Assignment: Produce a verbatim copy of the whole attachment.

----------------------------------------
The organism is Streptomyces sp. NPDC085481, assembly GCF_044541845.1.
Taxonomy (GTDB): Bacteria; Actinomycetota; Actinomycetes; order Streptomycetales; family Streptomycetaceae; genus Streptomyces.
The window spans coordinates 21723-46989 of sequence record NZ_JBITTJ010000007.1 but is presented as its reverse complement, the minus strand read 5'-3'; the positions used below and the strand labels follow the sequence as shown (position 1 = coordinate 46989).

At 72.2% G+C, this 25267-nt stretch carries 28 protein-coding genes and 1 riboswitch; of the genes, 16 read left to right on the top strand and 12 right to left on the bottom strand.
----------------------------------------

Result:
The organism is Streptomyces sp. NPDC085481, assembly GCF_044541845.1.
Taxonomy (GTDB): Bacteria; Actinomycetota; Actinomycetes; order Streptomycetales; family Streptomycetaceae; genus Streptomyces.
The window spans coordinates 21723-46989 of sequence record NZ_JBITTJ010000007.1 but is presented as its reverse complement, the minus strand read 5'-3'; the positions used below and the strand labels follow the sequence as shown (position 1 = coordinate 46989).

At 72.2% G+C, this 25267-nt stretch carries 28 protein-coding genes and 1 riboswitch; of the genes, 16 read left to right on the top strand and 12 right to left on the bottom strand.